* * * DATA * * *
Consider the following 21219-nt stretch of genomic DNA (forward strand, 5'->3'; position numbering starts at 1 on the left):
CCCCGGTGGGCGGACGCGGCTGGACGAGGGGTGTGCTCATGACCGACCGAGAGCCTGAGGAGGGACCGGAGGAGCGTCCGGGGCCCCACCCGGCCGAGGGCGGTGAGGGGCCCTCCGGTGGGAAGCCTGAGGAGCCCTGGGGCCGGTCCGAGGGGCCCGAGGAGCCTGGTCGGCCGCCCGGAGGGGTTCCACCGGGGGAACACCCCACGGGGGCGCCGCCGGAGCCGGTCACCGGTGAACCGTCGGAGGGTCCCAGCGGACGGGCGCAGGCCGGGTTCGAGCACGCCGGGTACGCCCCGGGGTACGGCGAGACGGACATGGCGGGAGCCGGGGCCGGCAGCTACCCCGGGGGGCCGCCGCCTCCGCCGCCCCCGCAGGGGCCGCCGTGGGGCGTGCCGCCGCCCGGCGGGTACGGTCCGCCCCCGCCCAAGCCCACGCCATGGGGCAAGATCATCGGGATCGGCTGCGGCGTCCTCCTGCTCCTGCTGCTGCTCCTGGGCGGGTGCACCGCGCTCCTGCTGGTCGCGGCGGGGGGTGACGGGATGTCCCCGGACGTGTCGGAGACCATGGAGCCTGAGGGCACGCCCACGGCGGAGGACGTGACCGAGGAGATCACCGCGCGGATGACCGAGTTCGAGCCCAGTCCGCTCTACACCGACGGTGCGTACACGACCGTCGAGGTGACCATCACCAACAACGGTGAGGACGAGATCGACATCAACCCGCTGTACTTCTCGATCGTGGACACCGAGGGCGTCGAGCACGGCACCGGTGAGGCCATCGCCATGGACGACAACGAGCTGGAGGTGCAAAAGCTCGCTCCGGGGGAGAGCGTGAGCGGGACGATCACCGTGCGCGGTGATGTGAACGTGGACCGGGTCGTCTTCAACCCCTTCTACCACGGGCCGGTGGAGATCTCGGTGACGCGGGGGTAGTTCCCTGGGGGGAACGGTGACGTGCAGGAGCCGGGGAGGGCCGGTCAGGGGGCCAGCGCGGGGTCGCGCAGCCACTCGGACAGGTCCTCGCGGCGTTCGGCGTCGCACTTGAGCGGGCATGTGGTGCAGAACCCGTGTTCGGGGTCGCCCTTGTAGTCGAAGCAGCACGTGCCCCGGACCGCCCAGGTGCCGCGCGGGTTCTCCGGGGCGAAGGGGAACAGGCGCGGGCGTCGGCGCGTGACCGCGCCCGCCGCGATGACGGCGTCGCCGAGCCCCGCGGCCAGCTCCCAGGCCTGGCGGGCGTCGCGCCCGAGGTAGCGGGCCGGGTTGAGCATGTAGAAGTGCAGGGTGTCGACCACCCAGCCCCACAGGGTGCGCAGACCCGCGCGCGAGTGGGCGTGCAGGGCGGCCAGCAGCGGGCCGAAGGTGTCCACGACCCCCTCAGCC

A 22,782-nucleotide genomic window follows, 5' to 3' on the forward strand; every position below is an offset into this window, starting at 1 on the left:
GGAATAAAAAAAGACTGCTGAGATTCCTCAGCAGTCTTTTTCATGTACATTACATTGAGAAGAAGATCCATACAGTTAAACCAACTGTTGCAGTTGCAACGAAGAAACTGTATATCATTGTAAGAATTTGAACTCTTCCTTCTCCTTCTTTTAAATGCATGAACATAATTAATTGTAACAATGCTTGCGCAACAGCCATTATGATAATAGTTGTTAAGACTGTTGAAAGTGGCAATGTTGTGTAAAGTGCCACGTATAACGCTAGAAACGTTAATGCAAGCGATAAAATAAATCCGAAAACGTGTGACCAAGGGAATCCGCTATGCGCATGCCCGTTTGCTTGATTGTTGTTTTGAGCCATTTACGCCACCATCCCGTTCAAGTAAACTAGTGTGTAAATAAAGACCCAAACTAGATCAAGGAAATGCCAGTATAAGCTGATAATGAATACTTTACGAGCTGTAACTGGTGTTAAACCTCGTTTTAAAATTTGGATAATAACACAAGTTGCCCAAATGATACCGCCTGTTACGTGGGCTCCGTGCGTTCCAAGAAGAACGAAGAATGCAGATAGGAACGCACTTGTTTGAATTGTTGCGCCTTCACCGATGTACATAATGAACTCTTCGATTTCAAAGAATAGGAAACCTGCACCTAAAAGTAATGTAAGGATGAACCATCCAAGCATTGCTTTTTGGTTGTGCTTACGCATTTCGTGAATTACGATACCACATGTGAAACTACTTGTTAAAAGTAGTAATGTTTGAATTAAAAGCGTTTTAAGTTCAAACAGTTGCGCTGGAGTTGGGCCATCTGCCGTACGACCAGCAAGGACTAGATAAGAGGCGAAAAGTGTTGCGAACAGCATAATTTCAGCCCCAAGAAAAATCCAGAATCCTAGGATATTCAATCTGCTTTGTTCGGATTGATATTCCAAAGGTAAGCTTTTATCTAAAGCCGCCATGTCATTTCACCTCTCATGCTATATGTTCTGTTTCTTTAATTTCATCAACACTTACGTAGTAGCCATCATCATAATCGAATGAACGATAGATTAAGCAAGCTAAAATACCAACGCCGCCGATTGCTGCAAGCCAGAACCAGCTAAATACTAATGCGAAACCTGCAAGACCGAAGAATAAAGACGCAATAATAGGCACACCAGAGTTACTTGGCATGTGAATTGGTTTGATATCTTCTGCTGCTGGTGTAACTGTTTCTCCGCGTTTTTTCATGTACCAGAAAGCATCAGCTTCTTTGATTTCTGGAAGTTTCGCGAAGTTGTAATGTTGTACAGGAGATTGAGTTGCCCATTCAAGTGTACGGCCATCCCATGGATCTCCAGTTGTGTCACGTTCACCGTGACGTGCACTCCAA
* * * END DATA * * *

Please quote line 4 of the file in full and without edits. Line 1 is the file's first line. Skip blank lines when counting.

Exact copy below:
GGAATAAAAAAAGACTGCTGAGATTCCTCAGCAGTCTTTTTCATGTACATTACATTGAGAAGAAGATCCATACAGTTAAACCAACTGTTGCAGTTGCAACGAAGAAACTGTATATCATTGTAAGAATTTGAACTCTTCCTTCTCCTTCTTTTAAATGCATGAACATAATTAATTGTAACAATGCTTGCGCAACAGCCATTATGATAATAGTTGTTAAGACTGTTGAAAGTGGCAATGTTGTGTAAAGTGCCACGTATAACGCTAGAAACGTTAATGCAAGCGATAAAATAAATCCGAAAACGTGTGACCAAGGGAATCCGCTATGCGCATGCCCGTTTGCTTGATTGTTGTTTTGAGCCATTTACGCCACCATCCCGTTCAAGTAAACTAGTGTGTAAATAAAGACCCAAACTAGATCAAGGAAATGCCAGTATAAGCTGATAATGAATACTTTACGAGCTGTAACTGGTGTTAAACCTCGTTTTAAAATTTGGATAATAACACAAGTTGCCCAAATGATACCGCCTGTTACGTGGGCTCCGTGCGTTCCAAGAAGAACGAAGAATGCAGATAGGAACGCACTTGTTTGAATTGTTGCGCCTTCACCGATGTACATAATGAACTCTTCGATTTCAAAGAATAGGAAACCTGCACCTAAAAGTAATGTAAGGATGAACCATCCAAGCATTGCTTTTTGGTTGTGCTTACGCATTTCGTGAATTACGATACCACATGTGAAACTACTTGTTAAAAGTAGTAATGTTTGAATTAAAAGCGTTTTAAGTTCAAACAGTTGCGCTGGAGTTGGGCCATCTGCCGTACGACCAGCAAGGACTAGATAAGAGGCGAAAAGTGTTGCGAACAGCATAATTTCAGCCCCAAGAAAAATCCAGAATCCTAGGATATTCAATCTGCTTTGTTCGGATTGATATTCCAAAGGTAAGCTTTTATCTAAAGCCGCCATGTCATTTCACCTCTCATGCTATATGTTCTGTTTCTTTAATTTCATCAACACTTACGTAGTAGCCATCATCATAATCGAATGAACGATAGATTAAGCAAGCTAAAATACCAACGCCGCCGATTGCTGCAAGCCAGAACCAGCTAAATACTAATGCGAAACCTGCAAGACCGAAGAATAAAGACGCAATAATAGGCACACCAGAGTTACTTGGCATGTGAATTGGTTTGATATCTTCTGCTGCTGGTGTAACTGTTTCTCCGCGTTTTTTCATGTACCAGAAAGCATCAGCTTCTTTGATTTCTGGAAGTTTCGCGAAGTTGTAATGTTGTACAGGAGATTGAGTTGCCCATTCAAGTGTACGGCCATCCCATGGATCTCCAGTTGTGTCACGTTCACCGTGACGTGCACTCCAA